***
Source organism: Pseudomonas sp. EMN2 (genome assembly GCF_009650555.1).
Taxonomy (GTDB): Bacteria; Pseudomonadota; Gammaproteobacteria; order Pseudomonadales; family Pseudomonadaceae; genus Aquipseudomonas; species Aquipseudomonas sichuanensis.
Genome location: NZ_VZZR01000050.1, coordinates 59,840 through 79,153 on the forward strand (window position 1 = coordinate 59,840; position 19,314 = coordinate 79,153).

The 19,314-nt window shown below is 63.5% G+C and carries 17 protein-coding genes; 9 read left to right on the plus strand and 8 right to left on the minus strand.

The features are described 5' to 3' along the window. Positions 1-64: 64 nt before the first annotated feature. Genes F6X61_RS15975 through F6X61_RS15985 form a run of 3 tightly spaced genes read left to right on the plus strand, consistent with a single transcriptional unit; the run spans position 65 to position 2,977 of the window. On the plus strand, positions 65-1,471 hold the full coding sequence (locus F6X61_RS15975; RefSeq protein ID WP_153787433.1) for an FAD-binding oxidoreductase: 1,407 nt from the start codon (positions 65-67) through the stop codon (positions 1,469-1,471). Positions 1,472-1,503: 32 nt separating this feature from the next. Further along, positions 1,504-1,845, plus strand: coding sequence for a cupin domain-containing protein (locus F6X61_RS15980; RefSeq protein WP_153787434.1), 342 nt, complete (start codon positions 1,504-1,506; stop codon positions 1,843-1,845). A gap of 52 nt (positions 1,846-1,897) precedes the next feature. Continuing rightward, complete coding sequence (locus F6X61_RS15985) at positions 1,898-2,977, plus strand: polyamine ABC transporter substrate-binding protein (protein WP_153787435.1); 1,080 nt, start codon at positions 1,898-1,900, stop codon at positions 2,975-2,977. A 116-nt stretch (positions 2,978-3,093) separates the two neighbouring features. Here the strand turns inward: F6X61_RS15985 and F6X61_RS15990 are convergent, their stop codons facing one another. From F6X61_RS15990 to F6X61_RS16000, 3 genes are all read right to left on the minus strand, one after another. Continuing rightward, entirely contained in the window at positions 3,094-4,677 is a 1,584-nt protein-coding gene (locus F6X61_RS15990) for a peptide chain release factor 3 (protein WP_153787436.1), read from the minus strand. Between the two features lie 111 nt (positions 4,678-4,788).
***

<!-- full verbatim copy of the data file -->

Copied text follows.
Source organism: Pseudomonas sp. EMN2 (genome assembly GCF_009650555.1).
Taxonomy (GTDB): Bacteria; Pseudomonadota; Gammaproteobacteria; order Pseudomonadales; family Pseudomonadaceae; genus Aquipseudomonas; species Aquipseudomonas sichuanensis.
Genome location: NZ_VZZR01000050.1, coordinates 59,840 through 79,153 on the forward strand (window position 1 = coordinate 59,840; position 19,314 = coordinate 79,153).

The 19,314-nt window shown below is 63.5% G+C and carries 17 protein-coding genes; 9 read left to right on the plus strand and 8 right to left on the minus strand.

The features are described 5' to 3' along the window. Positions 1-64: 64 nt before the first annotated feature. Genes F6X61_RS15975 through F6X61_RS15985 form a run of 3 tightly spaced genes read left to right on the plus strand, consistent with a single transcriptional unit; the run spans position 65 to position 2,977 of the window. On the plus strand, positions 65-1,471 hold the full coding sequence (locus F6X61_RS15975; RefSeq protein ID WP_153787433.1) for an FAD-binding oxidoreductase: 1,407 nt from the start codon (positions 65-67) through the stop codon (positions 1,469-1,471). Positions 1,472-1,503: 32 nt separating this feature from the next. Further along, positions 1,504-1,845, plus strand: coding sequence for a cupin domain-containing protein (locus F6X61_RS15980; RefSeq protein WP_153787434.1), 342 nt, complete (start codon positions 1,504-1,506; stop codon positions 1,843-1,845). A gap of 52 nt (positions 1,846-1,897) precedes the next feature. Continuing rightward, complete coding sequence (locus F6X61_RS15985) at positions 1,898-2,977, plus strand: polyamine ABC transporter substrate-binding protein (protein WP_153787435.1); 1,080 nt, start codon at positions 1,898-1,900, stop codon at positions 2,975-2,977. A 116-nt stretch (positions 2,978-3,093) separates the two neighbouring features. Here the strand turns inward: F6X61_RS15985 and F6X61_RS15990 are convergent, their stop codons facing one another. From F6X61_RS15990 to F6X61_RS16000, 3 genes are all read right to left on the minus strand, one after another. Continuing rightward, entirely contained in the window at positions 3,094-4,677 is a 1,584-nt protein-coding gene (locus F6X61_RS15990) for a peptide chain release factor 3 (protein WP_153787436.1), read from the minus strand. Between the two features lie 111 nt (positions 4,678-4,788).